Category Archives: humanity

Better Call Saul: Moral Agency and the American Dream

Better Call Saul goes back in time to reconstruct how Jimmy McGill (Bob Odenkirk) became Saul Goodman, the criminal lawyer (with a stress on criminal) of Breaking Bad. In Breaking Bad, Saul employs his cunning mind and wicked charm in … Continue reading

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Cabin in the Woods – Sacrifice, Scientific Modernity, and the Entertainment Society

The films starts off with the all too common horror trope of college students setting off for a weekend in a cabin in the woods. The students seem at first corny stereotypes from a B-movie, but they are quickly shown to be … Continue reading

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Francis of Assisi (part 3) – Cavani’s Francesco

Liliana Cavani made two films about Francis: Francis of Assisi (1966) and Francesco (1989). Both were considered scandalous. The 1966 film reflected the cultural and social changes of the sixties. The social awakening of youth, the breaking away from authority, … Continue reading

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Francis of Assisi (part 2) – Zeffirelli’s Brother Sun, Sister Moon

In Brother Sun, Sister Moon (1972), Franco Zeffirelli’s Francis (Graham Faulkner) is a romantic rebellious youth. He echoes the ‘Jesus freaks’ of the sixties. Zeffirelli’s Francis rejects the other-wordly divine, the representations of heaven and hell, to emphasise creation in an almost … Continue reading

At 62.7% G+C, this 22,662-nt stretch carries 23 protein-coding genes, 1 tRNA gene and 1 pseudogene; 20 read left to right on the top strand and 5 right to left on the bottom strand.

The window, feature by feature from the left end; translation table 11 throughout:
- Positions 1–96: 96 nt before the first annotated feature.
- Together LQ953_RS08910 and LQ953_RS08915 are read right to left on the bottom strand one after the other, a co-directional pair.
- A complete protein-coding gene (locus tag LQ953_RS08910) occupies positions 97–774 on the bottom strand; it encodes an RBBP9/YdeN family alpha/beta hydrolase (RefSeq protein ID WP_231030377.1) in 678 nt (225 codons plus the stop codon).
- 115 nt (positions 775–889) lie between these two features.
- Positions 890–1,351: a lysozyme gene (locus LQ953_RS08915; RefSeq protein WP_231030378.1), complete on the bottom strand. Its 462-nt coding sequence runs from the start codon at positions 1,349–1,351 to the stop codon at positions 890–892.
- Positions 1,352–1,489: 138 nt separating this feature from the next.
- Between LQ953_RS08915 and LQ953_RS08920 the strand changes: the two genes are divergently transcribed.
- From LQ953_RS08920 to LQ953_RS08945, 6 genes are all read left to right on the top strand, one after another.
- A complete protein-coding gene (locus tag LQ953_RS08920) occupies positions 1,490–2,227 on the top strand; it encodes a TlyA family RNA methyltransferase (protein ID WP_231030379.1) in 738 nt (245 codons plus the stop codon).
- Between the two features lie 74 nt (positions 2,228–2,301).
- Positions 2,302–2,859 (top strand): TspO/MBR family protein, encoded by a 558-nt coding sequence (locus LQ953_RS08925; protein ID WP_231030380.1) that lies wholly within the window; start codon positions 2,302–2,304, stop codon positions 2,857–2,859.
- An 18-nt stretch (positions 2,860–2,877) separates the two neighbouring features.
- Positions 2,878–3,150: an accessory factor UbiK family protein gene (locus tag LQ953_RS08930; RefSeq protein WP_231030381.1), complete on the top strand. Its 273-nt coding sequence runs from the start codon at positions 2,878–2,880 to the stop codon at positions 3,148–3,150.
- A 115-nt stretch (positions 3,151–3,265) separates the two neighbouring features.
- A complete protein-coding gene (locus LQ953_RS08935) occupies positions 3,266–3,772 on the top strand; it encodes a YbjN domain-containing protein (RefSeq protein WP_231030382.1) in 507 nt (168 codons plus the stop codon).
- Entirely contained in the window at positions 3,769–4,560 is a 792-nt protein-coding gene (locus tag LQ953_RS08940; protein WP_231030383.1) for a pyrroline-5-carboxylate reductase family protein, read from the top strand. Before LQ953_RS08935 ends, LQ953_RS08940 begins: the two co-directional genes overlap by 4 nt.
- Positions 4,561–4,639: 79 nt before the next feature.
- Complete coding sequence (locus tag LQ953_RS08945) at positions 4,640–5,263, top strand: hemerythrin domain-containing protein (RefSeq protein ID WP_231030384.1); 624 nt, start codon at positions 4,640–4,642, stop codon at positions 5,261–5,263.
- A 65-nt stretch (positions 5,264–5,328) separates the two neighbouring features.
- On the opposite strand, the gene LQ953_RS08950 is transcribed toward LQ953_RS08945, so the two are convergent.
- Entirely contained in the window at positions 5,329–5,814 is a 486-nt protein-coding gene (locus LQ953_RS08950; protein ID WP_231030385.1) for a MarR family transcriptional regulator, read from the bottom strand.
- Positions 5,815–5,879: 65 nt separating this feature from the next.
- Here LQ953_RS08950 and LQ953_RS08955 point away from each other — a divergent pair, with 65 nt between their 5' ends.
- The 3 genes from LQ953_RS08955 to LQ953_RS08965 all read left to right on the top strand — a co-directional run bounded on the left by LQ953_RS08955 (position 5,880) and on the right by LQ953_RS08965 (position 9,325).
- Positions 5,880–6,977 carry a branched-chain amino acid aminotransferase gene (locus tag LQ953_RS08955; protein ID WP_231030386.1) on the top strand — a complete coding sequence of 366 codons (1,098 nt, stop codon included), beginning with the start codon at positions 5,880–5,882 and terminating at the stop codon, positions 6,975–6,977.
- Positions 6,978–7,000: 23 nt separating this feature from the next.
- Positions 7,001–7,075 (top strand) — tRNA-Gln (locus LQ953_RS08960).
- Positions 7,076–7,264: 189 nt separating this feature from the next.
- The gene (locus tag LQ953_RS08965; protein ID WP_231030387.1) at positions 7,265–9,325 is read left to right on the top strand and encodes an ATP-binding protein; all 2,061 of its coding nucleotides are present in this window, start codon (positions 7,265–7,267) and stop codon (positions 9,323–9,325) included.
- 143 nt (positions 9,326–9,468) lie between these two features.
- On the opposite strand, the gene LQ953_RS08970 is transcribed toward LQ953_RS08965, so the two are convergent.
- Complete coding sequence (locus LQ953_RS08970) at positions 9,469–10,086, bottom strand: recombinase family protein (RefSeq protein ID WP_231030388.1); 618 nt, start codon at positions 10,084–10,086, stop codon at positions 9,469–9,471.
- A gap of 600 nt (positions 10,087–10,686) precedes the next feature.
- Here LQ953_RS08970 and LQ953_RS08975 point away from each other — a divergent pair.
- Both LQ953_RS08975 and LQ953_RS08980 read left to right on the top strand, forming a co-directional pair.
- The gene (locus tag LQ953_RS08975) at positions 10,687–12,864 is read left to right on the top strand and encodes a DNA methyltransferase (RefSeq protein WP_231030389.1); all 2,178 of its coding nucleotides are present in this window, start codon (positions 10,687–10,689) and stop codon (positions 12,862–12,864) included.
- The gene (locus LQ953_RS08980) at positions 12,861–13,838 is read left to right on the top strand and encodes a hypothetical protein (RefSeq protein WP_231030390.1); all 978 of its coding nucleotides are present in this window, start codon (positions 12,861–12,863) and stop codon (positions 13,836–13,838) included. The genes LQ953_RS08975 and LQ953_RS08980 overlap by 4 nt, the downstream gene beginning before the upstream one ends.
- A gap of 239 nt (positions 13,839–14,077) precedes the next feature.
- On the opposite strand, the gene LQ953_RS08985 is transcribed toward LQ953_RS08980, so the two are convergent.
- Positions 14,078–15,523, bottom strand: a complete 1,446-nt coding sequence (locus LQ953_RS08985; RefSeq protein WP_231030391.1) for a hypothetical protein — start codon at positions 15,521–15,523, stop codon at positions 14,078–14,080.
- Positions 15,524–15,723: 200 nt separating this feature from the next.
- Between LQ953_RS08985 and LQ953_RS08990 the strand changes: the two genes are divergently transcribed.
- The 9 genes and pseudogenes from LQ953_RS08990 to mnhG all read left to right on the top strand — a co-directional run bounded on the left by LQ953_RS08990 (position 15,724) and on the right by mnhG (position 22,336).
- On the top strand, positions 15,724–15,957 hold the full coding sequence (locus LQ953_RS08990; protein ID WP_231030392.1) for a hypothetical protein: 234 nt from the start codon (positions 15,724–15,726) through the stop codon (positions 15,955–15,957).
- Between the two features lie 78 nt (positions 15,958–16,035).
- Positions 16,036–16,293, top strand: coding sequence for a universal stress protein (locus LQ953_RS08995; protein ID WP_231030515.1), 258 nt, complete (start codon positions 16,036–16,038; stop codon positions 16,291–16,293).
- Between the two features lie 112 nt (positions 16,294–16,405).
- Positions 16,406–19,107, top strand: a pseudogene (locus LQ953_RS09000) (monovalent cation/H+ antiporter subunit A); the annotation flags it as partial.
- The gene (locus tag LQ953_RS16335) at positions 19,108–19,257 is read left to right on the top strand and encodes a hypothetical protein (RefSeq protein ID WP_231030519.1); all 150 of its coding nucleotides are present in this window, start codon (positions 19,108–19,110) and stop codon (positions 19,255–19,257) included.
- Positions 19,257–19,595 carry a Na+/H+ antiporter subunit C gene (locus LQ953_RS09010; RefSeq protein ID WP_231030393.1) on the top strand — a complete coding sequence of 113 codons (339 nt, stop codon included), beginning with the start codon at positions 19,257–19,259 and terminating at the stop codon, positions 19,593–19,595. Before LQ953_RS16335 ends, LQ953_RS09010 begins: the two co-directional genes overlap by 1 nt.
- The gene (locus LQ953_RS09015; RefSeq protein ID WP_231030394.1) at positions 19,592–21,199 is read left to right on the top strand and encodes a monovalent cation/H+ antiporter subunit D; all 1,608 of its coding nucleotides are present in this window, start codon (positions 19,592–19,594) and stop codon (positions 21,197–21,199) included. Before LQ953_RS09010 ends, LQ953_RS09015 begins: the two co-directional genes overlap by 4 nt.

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Francis of Assisi (part 1) – Rossellini’s The Flowers of St. Francis

Francis of Assisi was a complex character, who has been too often imagined as the sweet and gentle fool delighting in the singing of birds. In reality, he was a radical and uncompromising figure, and yet also compassionate and pragmatic. … Continue reading

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Boyhood – Gender (and Religion?)

Dr. Sharon Marcus (Columbia University) and Dr. Anne Skomorowsky (Columbia University) do a great job at analysing gender in Boyhood. They argue that the film shows how the coming of age of a boy, Mason, is about self-expression, self-confidence, and … Continue reading

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The Homesman – a lesson in humanity

Homesman is an excellent film with a great interpretation by Hilary Swank as Mary Bee Cuddy. It is not a feminist western! It does not put forward a feminist idea and should not be judged accordingly. It is a lesson … Continue reading

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